The rear axle is a special type of transmission that reduces the speed of the drive from the engine and transmission and drives the power to the rear wheels. Power enters the rear axle from the driveshaft via the companion flange. The flange is mounted on the drive pinion shaft. The drive pinion shaft and gear which carry the power into the differential turn at engine speed. The gear on the end of the pinion shaft drives a large ring gear the axis of rotation of which is 90- away from that of the pinion. The pinion and ring gear reduce the speed and multiply the power by the gear ratio of the axle, and change the direction of rotation to turn the axle shafts which drive both wheels. The rear axle gear ratio is found by dividing the number of pinion gear teeth into the number of ring gear teeth.
The ring gear drives the differential case. The case provides the two mounting points for the ends of a pinion shaft on which are mounted two pinion gears. The pinion gears drive the two side gears, one of which is located on the inner end of each axle shaft.
By driving the axle shafts through this arrangement, the differential allows the outer drive wheel to turn faster than the inner drive wheel in a turn.
The main drive pinion and the side bearings, which bear the weight of the differential case, are shimmed to provide proper bearing preload, and to position and the pinion and ring gears properly.
The proper adjustment of the relationship of the ring and pinion gears is critical. It should be attempted only by those with extensive equipment and/or experience.
Limited-slip differentials include clutches which tend to link each axle shaft to the differential case. Clutches may be engaged either by spring action or by pressure produced by the torque on the axles during a turn. During turning on a dry pavement, the effects of the clutch are overcome, and each wheel turns at the required speed. When slippage occurs at either wheel, however, the clutches will transmit some of the power to the wheel which has the greater amount of traction. Because of the presence of clutches, limited-slip units require a special lubricant.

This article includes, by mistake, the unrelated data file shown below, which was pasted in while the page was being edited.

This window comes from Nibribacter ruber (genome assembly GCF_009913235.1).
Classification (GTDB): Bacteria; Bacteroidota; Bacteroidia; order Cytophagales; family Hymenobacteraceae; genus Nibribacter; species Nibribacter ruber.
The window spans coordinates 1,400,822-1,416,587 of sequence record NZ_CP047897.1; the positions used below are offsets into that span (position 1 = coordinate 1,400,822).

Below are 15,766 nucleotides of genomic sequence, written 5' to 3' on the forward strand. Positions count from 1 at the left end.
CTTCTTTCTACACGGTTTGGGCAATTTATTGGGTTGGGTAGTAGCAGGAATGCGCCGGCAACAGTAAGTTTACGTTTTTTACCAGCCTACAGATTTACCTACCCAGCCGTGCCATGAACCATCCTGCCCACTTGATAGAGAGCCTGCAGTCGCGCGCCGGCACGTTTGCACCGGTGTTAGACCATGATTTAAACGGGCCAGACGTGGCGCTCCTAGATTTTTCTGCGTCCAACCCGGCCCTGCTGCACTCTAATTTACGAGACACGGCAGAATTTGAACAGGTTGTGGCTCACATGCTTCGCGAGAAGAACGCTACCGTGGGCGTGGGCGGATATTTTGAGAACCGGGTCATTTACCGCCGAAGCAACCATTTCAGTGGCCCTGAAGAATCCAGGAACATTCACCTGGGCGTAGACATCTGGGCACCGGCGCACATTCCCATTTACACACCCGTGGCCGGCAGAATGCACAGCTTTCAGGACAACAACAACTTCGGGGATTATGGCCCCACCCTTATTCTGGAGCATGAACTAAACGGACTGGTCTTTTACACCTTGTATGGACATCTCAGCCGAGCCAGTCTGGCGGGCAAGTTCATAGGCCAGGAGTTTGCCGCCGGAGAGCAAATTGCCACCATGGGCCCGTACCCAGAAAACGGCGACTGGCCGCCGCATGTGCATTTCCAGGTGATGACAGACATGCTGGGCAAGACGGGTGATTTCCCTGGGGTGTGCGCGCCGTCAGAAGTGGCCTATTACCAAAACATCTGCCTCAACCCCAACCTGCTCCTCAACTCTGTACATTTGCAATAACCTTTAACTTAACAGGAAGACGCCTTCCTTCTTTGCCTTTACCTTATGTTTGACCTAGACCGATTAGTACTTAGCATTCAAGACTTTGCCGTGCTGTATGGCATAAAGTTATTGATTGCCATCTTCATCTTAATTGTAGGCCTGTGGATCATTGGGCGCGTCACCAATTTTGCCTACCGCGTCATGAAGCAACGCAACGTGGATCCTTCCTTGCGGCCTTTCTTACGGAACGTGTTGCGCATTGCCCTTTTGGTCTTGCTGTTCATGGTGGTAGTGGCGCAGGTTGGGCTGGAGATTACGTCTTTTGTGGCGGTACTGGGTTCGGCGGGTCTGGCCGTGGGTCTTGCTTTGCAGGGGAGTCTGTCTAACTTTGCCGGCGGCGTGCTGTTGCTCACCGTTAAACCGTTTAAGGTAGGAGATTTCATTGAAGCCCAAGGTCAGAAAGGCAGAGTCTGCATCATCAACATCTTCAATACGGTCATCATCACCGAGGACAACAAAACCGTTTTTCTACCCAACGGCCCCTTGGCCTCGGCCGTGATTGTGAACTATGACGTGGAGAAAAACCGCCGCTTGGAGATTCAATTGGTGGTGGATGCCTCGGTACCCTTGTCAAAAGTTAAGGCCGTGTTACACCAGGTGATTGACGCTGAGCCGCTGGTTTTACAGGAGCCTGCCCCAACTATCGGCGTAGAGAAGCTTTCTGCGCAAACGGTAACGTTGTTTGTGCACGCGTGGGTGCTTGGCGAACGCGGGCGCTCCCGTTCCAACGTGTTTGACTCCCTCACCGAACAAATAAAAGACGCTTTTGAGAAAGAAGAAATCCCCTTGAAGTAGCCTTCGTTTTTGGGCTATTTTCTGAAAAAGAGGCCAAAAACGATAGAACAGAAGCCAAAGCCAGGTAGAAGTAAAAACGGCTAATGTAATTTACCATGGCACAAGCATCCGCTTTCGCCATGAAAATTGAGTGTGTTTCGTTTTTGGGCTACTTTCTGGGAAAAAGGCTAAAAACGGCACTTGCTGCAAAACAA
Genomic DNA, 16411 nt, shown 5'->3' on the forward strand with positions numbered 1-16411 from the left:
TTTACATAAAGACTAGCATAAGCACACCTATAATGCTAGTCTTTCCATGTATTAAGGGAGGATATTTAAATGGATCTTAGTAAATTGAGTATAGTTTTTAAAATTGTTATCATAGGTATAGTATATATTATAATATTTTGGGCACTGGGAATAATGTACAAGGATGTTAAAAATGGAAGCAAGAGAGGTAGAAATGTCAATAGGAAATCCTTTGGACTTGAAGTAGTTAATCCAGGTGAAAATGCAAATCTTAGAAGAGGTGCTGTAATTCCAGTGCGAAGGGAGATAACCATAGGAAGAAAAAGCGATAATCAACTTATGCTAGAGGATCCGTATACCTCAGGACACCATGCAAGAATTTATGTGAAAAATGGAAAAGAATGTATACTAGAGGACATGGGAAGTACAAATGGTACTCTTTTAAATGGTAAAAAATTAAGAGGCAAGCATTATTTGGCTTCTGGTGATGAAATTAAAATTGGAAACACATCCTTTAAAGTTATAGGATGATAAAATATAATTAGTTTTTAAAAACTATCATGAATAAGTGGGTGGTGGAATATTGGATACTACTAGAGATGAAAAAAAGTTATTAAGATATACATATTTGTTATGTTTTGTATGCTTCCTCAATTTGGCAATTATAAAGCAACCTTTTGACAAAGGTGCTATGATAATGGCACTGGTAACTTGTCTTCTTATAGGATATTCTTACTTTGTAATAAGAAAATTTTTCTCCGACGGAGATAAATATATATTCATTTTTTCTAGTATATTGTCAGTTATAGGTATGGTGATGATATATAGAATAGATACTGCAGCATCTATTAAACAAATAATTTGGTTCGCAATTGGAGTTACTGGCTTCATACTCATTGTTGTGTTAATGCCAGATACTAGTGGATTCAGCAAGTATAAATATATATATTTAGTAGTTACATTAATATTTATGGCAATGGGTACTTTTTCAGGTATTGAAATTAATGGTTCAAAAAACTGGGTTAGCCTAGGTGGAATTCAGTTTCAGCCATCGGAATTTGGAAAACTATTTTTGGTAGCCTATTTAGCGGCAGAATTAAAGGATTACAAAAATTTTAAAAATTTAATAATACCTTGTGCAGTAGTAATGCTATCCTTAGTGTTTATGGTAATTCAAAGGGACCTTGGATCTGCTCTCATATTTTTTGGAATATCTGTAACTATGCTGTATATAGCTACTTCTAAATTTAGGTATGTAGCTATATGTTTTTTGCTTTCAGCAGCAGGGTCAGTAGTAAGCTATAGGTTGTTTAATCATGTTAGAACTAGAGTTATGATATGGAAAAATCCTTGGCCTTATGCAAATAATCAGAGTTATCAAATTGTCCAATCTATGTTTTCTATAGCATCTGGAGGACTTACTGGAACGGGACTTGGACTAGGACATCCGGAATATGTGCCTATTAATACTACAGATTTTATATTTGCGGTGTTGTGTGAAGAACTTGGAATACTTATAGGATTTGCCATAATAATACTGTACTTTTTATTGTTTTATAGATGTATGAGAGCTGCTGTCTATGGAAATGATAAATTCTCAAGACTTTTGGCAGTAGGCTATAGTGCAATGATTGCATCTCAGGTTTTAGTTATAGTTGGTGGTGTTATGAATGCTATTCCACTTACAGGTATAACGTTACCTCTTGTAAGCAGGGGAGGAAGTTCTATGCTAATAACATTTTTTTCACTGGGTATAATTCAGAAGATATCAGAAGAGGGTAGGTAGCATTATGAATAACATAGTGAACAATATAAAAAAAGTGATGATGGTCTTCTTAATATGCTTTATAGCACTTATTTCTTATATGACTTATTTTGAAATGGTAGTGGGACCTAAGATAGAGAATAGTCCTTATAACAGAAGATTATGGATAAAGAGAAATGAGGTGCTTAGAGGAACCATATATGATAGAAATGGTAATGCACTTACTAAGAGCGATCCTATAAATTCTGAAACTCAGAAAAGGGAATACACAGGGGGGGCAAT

BASIC REAR AXLE PROBLEMS
First, determine when the noise is most noticeable.
See Figure 1
Brick or rough surfaced concrete roads produce noises that seem to come from the rear axle. Road noise is usually identical in Drive or Coast and driving on a different type of road will tell whether the road is the problem.
Tire noises are often mistaken for rear axle problems. Snow treads or unevenly worn tires produce vibrations seeming to originate elsewhere. Temporarily inflating the tires to 40 lbs will significantly alter tire noise, but will have no effect on rear axle noises (which normally cease below about 30 mph).
Determine at what speed the noise is most pronounced, then stop the car in a quiet place. With the transmission in Neutral, run the engine through speeds corresponding to road speeds where the noise was noticed. Noises produced with the car standing still are coming from the engine or transmission.
Front Wheel Bearing Noise
While holding the car speed steady; lightly apply the footbrake; this will often decrease bearing noise, as some of the load is taken from the bearing.
Rear Axle Noises
Eliminating other possible sources can narrow the cause to the rear axle, which normally produces noise from worn gears or bearings. Gear noises tend to peak in a narrow speed range, while bearing noises will usually vary in pitch with engine speeds.